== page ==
Sep 28, 2011

Be Rude at Rosh Hashanah

In a recent essay in the Albany Times Union, Kar-Ben author Linda Elovitz Marshall writes about the power of words and their ability to create conflict or bring understanding. Marshall’s most recent book Talia and the Rude Vegetables, plays with language as the young protagonist mishears her grandmother ask her to gather root vegetables from the garden for a Rosh Hashanah stew. Marshall writes:

As she digs for the seven vegetables her grandmother requested, Talia ponders what makes a vegetable rude. Does it talk back to its mother and father? Does it push its brothers and sisters around? Talia remembers that she, too, has been rude and that the Jewish holiday of Rosh Hashanah is coming.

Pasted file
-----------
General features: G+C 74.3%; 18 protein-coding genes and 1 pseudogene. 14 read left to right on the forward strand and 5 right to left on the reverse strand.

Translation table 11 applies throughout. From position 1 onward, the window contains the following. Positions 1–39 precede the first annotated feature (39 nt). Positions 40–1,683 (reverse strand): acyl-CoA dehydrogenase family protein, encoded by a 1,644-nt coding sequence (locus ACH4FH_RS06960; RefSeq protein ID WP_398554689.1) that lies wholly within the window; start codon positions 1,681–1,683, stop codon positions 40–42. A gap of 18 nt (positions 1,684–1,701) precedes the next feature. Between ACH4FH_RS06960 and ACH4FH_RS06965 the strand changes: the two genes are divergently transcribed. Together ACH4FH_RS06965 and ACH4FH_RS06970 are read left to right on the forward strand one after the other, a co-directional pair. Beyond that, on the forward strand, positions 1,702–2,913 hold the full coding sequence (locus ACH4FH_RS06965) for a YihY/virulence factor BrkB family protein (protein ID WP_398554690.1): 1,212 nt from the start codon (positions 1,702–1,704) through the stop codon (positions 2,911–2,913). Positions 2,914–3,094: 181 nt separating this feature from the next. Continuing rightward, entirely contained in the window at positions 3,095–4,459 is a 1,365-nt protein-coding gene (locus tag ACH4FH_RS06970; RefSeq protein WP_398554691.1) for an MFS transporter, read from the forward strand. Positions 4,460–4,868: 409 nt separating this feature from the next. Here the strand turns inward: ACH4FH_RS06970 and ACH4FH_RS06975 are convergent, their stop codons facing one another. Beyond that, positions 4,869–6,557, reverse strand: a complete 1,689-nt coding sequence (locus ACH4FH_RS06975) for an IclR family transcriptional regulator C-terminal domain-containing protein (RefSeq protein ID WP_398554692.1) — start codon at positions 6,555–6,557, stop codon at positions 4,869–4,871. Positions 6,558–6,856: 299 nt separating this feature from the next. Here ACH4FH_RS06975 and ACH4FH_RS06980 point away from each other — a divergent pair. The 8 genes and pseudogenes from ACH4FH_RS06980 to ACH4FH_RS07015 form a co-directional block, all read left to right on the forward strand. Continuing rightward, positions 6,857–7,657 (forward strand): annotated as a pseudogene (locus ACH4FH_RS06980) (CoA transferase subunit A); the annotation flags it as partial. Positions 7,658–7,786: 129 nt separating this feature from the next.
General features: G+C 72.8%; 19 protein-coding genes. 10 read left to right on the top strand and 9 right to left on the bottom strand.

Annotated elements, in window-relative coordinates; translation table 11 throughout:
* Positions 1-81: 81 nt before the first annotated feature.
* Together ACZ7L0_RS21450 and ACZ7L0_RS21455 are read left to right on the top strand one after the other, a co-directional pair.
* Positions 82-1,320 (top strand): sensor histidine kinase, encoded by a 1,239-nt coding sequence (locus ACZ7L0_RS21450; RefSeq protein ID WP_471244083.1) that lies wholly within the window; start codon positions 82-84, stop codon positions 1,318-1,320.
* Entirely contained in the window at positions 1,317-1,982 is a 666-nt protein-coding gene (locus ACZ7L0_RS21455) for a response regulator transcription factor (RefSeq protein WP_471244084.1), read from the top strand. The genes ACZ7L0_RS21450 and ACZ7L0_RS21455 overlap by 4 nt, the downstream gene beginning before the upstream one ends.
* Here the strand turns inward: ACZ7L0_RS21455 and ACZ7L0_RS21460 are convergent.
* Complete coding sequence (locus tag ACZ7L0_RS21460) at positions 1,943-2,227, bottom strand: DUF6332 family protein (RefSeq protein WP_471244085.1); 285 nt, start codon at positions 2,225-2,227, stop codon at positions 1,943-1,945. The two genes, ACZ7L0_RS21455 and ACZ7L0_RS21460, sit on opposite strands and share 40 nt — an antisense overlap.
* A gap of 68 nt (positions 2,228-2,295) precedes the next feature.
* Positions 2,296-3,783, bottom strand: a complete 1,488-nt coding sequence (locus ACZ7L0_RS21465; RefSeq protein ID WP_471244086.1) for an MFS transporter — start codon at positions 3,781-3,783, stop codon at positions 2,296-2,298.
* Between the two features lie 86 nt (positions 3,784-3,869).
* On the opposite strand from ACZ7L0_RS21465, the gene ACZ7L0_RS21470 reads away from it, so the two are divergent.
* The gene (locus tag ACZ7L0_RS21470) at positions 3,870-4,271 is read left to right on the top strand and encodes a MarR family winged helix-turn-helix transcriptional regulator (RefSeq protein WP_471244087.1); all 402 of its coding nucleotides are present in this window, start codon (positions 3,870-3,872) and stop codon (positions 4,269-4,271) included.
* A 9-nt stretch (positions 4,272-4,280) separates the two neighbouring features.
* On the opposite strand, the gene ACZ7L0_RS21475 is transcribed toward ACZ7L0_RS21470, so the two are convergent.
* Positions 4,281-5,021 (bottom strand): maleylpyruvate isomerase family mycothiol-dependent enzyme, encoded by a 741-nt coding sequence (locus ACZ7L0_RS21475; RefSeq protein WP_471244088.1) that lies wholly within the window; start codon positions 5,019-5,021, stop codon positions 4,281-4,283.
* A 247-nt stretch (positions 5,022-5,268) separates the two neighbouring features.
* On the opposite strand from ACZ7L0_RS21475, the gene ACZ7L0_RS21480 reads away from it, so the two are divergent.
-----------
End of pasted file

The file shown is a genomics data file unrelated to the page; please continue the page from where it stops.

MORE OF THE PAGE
Rosh Hashanah is coming, Talia says, I must ask their forgiveness.
As a child, Talia sees clearly what we, adults, often miss. Talia knows she has been wrong and must ask forgiveness. Rosh Hashanah is coming.
As Marshall continues to connect words and deeds in her piece, she emphasizes forgiveness during the Days of Awe, writing: “One might wonder if that is what happened with the children of Abraham. One might wonder if Hagar and Sarah had spoken kindly to each other, cuddled each other's offspring, perhaps there would be more happiness in the world.” Indeed, the connections between thoughts, words and actions is apparent at Rosh Hashanah and Yom Kippur, and Marshall’s assertion that through awareness of rudeness we can arrive at forgiveness is a compelling one.

Read the whole piece.

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